Hydrocracking Technologies as Competitive Imbalance Factor in the Downstream Industry

da Silva, MBA, Author, Dr. Marcio Wagner

Introduction and Context

            The necessity to reduce the environmental impact and the higher sustainability of the industrial processes normally is translated in stricter regulations and higher control upon the industries activities, mainly to those that have a high environmental footprint as the crude oil production chain. This fact is positive and welcome, in view of the necessity to preserve the natural resources and the needed technological development to meet these regulations.

            One of the most impacting regulations to the downstream industry is the necessity to reduce the sulfur content in the maritime fuels, known as IMO 2020, this regulation established which from the maximum sulfur content in the maritime transport fuel oil (Bunker) is 0,5 % (m.m) against the previously 3,5 % (m.m). The main objective is to reduce the SOx emissions from maritime fleet, significantly decreasing the environmental impact of this business.  

            The marine fuel oil, known as bunker, is a relatively low viscosity fuel oil applied in diesel cycle engines to ships movement. Before 2020, the bunker was produced through the blending of residual streams as vacuum residue and deasphalted oil with dilutants like heavy gasoil and light cycle oil (LCO), due to the new regulation, a major part of the refiners will not be capable to produce low sulfur bunker through simple blend.

            Due be produced from residual streams with high molecular weight, there is a tendency of contaminants accumulation (sulfur, nitrogen, and metals) in the bunker, this fact makes difficult meet the new regulation without additional treatment steps, what should lead to increasing the production cost of this derivative and the necessity to modifications in the refining schemes of some refineries. Figure 1 presents a schematic diagram of how the bunker was produced before the IMO 2020.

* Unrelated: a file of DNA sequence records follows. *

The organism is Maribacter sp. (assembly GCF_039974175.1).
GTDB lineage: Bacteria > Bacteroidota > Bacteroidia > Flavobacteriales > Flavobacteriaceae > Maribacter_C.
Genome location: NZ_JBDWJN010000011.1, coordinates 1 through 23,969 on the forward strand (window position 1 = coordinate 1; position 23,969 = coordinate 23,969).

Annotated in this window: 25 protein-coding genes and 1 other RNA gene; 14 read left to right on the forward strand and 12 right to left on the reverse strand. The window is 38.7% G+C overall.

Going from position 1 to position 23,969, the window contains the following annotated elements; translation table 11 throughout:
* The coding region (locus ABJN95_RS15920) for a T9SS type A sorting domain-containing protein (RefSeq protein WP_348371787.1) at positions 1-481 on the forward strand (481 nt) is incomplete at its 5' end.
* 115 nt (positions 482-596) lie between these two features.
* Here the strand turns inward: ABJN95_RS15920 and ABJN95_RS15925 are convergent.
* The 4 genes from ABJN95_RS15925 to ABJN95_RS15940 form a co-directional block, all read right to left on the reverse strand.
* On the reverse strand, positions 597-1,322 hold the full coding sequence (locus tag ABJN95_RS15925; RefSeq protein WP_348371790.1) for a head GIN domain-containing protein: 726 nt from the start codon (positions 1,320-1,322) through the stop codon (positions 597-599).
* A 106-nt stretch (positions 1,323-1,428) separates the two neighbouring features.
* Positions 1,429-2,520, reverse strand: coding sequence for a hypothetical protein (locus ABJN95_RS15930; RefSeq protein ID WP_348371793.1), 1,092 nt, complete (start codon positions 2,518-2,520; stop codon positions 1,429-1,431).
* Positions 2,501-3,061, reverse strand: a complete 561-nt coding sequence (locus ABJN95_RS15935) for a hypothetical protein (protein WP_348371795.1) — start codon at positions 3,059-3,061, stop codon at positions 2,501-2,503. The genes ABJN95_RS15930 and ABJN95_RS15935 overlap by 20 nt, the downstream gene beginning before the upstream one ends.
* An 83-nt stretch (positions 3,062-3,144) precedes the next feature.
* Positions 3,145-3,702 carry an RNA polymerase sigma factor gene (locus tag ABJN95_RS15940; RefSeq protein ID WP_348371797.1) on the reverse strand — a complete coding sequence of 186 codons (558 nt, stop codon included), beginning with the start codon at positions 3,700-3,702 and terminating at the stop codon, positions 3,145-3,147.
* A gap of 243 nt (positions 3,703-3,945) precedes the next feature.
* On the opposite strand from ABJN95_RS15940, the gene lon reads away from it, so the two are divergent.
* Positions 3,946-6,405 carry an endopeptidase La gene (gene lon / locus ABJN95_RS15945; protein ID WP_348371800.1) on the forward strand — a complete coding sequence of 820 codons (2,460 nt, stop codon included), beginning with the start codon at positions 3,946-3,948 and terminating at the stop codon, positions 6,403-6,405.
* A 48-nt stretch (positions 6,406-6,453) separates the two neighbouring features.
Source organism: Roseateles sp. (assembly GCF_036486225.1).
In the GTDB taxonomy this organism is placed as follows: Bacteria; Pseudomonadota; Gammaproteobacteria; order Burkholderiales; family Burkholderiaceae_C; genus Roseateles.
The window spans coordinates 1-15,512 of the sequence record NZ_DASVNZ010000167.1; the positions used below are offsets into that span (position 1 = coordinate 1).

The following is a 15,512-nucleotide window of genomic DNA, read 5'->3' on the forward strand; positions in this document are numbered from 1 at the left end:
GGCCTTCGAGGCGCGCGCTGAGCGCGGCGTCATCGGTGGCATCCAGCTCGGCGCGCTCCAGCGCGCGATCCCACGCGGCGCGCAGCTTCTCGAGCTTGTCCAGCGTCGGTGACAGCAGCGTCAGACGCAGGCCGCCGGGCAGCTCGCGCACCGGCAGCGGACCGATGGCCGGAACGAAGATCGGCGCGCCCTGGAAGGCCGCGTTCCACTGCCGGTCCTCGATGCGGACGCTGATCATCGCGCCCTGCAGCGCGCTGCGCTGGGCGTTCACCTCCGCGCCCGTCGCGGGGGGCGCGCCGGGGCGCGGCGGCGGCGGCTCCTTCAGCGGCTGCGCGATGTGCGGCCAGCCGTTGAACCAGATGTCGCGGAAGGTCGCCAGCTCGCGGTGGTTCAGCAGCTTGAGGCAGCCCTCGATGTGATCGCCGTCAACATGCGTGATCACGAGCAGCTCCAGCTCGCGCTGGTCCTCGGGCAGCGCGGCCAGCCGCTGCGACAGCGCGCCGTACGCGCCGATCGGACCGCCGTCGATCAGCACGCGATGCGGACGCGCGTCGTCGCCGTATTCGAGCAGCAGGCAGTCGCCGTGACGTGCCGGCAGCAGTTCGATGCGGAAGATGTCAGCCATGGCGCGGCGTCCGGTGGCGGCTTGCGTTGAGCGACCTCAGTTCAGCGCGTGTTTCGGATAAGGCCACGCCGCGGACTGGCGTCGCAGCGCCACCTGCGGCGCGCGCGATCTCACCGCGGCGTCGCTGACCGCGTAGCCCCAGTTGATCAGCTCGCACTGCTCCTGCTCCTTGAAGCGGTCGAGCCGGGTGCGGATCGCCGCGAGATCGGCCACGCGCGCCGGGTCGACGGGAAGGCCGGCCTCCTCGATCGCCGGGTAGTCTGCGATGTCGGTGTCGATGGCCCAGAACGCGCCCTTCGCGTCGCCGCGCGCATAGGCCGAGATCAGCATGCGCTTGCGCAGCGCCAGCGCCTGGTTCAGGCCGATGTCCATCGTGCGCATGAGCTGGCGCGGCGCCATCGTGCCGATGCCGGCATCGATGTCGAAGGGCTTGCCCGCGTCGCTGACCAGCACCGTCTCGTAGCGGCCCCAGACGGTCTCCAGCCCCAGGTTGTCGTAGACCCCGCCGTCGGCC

Figure 1 – Bunker Production Process before IMO 2020

            The drastic reduction of sulfur content in the final product, lead refiners to look for alternatives to reduce the sulfur content in the intermediate streams, and this is a hard task to refiners processing heavy and extra-heavy crudes.

            Beyond the necessity to add value to bottom barrel streams in compliance with the IMO 2020, the increasingly restrict environmental regulations requires even more capacity to produce cleaner distillates, imposing another challenge to refiners processing extra-heavy crudes. The growing trend of petrochemical integration is another great challenge to refiners with access to extra-heavy crudes once requires more complex and expensive refining hardware, in this sense, the hydrocracking and deep hydrocracking technologies can be a fundamental tool to allow the refiners with high capital investment capacity to reach a highlighted competitive positioning in the downstream market through adequate balance of bottom barrel conversion capacity and petrochemicals maximization.

            The COVID-19 pandemic reduces the spread between the 0,5 % sulfur and 3,5 % sulfur marine fuel oil in 88 %, from 321,50 US$/ ton in January of 2020 to 38,0 US$/ton in June at the same year, as presented in Figure 2, based on data from S&P Global Platts Company.

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Figure 2 – VLFSO and HSFO Fuel oil Spreads (S&P Global Platts, 2021)